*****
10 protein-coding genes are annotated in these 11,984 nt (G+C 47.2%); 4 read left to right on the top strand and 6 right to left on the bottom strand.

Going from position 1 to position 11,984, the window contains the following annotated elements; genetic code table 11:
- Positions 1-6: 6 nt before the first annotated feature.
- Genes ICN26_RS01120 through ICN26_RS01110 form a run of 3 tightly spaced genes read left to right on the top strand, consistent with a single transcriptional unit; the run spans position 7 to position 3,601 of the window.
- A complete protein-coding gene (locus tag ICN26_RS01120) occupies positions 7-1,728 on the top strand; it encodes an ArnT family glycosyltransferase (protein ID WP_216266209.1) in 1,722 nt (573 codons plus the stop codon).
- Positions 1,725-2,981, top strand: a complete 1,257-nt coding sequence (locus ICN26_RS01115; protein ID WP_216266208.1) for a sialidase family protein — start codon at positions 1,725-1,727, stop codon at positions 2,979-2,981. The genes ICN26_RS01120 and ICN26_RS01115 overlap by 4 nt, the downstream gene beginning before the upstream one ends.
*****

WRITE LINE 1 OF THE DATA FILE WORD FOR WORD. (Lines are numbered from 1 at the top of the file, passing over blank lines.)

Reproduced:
10 protein-coding genes are annotated in these 11,984 nt (G+C 47.2%); 4 read left to right on the top strand and 6 right to left on the bottom strand.